Much of what I know about the climate crisis I’ve gleaned from recent headlines. I’ve learned, for example, that airplanes are terrible things. Friday’s edition of the Wall Street Journal declared: “Flight Shame Comes to The U.S. — via Greta Thunberg’s Sailboat.” Greta Thunberg is a Swedish climate activist, who, at only sixteen years old, has become a leading voice in the fight against climate change. Because traveling by airplane is so harmful to the planet, Thunberg spent the last two weeks crossing the Atlantic by boat, a span of time in which I’ve already forgotten myself twice. Thunberg, for her part, has made a symbol of the voyage and was met by an adoring crowd in New York harbor.
No one will cheer for me in the days to come. On Wednesday, I’m flying to the 2019 Life Insurance Conference. I don’t remember booking the flight, but my boss (whom I’m getting to know, once again) has insisted that the event will provide a fantastic networking opportunity. I feel guilty about the gases and the coral and the dying animals—I really do—but, considering the importance of the conference, I simply can’t afford to become philosophically opposed to air travel at the moment.
To my credit, I’ve tried to affect change during the limited hours in which I’ve known the truth. I’ve recycled plastic bottles, ridden my bicycle to the store and back, and shared lots of content on social media. And while I understand that what George Monbiot has called “pathetic micro-consumerist bollocks”—sipping through paper straws and chomping on grass-fed beef—won’t put a dent in the climate-change behemoth, there isn’t much else I can do given my condition. I am fully booked through Sunday, and, if my piled-up mail is any indication, I’m already drowning in debt. If I were truly ethical, I’d be a vegan living off the grid, but my case is unique, of course. With every passing day, I inherit the new circumstances of my life. I don’t have the luxury of time, money, memory, or future—I only have the week ahead.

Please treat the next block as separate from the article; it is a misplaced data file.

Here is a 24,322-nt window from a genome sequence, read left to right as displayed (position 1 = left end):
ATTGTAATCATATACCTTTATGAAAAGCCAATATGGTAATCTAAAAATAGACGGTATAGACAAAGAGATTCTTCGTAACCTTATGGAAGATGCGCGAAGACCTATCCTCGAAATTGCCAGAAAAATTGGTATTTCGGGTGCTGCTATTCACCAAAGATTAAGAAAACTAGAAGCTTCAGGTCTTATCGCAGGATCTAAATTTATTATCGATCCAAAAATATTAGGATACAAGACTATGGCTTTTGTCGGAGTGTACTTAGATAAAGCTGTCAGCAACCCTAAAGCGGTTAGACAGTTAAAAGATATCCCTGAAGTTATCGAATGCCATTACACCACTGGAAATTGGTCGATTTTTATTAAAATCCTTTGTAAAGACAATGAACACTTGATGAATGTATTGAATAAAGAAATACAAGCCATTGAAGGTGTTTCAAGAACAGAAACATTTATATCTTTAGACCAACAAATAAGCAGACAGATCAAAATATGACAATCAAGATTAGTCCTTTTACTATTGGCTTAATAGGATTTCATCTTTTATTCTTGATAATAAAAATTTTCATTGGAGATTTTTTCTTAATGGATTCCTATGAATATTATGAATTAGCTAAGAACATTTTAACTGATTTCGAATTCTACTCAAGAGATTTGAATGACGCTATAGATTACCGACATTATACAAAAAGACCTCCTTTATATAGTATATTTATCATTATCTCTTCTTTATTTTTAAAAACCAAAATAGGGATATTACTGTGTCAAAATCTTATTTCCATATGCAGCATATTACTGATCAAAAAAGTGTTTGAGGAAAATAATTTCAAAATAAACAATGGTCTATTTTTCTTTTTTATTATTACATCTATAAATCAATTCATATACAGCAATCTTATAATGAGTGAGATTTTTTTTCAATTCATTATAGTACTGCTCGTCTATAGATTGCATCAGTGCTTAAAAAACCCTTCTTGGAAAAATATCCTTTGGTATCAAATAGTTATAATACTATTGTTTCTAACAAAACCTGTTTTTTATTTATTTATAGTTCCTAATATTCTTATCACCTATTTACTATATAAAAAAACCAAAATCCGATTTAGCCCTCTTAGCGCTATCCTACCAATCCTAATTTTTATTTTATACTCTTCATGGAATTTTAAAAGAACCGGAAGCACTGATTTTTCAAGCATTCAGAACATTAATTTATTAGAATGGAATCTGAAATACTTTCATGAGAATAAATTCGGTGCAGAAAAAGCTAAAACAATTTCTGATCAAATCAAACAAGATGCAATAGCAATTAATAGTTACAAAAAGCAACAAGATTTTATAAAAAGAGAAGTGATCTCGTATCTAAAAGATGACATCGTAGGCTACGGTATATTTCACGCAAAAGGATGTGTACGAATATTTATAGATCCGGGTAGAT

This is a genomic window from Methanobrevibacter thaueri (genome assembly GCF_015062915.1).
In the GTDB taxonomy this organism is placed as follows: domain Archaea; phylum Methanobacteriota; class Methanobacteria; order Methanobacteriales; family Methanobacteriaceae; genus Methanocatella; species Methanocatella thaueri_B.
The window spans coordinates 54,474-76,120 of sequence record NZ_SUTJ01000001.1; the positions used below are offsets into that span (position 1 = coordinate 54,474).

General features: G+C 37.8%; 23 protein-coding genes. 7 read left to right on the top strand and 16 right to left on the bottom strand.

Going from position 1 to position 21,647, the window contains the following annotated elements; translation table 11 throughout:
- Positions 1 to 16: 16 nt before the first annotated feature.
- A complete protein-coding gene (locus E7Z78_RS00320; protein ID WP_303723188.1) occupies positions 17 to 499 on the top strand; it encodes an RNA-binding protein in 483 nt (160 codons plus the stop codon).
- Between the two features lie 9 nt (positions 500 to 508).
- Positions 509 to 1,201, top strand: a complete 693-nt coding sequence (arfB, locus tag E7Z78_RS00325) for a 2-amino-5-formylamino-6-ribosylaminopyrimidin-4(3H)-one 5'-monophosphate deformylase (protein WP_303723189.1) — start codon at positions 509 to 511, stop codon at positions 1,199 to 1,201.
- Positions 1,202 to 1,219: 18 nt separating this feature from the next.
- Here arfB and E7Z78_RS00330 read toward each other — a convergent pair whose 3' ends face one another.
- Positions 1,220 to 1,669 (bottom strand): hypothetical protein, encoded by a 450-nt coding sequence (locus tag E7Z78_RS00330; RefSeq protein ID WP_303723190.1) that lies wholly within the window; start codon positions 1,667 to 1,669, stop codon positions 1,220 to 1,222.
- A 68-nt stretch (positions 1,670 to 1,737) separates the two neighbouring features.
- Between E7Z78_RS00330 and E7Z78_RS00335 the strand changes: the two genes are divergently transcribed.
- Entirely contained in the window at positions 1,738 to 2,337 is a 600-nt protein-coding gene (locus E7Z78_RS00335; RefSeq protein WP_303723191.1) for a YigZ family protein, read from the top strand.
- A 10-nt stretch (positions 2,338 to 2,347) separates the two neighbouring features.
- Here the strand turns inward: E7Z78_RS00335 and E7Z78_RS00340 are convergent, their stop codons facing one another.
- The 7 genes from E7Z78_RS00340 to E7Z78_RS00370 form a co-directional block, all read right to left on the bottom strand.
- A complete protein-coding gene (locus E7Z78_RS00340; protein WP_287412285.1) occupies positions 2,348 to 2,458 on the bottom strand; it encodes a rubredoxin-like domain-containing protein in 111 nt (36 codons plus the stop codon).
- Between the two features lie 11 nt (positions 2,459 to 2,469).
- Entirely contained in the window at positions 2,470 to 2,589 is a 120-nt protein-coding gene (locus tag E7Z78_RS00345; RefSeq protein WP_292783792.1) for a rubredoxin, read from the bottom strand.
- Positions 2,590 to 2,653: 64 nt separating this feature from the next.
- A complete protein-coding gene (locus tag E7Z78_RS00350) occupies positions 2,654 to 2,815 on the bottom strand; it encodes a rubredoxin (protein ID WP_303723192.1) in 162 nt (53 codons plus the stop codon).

This morning, for some odd reason, I’ve been thinking about concrete. There’s so much of it! I stumbled across a series of articles called “Concrete Week,” apparently published at Guardian Cities back in February. Did you know that “concrete is responsible for up to 8% of the world’s emissions of carbon dioxide, more than any material after fossil fuels?” After water, it’s the most commonly used substance on Earth, and it’s utterly disastrous for the environment, contributing to the greenhouse effect, clogging landfills, and ruining natural ecosystems. But, according to the Guardian’s Jonathan Watts, concrete is also responsible for “putting roofs over the heads of billions, fortifying our defences against natural disasters and providing a structure for healthcare, education, transport, energy and industry.” The modern world is made of the stuff. It’s quite the paradox: good and bad, sustainability and decay, progress and destruction. Thinking about it unsettles me, and what can I do in a week? Bulldoze the office parking lot?
No, a One-Week Man can’t do much: best to focus on the here-and-now. Eight days from now, I won’t even remember having written this. I’m jealous of you, Dear Reader, who’s been blessed with the ability to learn from the past and envision the long future. And maybe you’re jealous of me, a man who can forget, every week, forever, what should be done.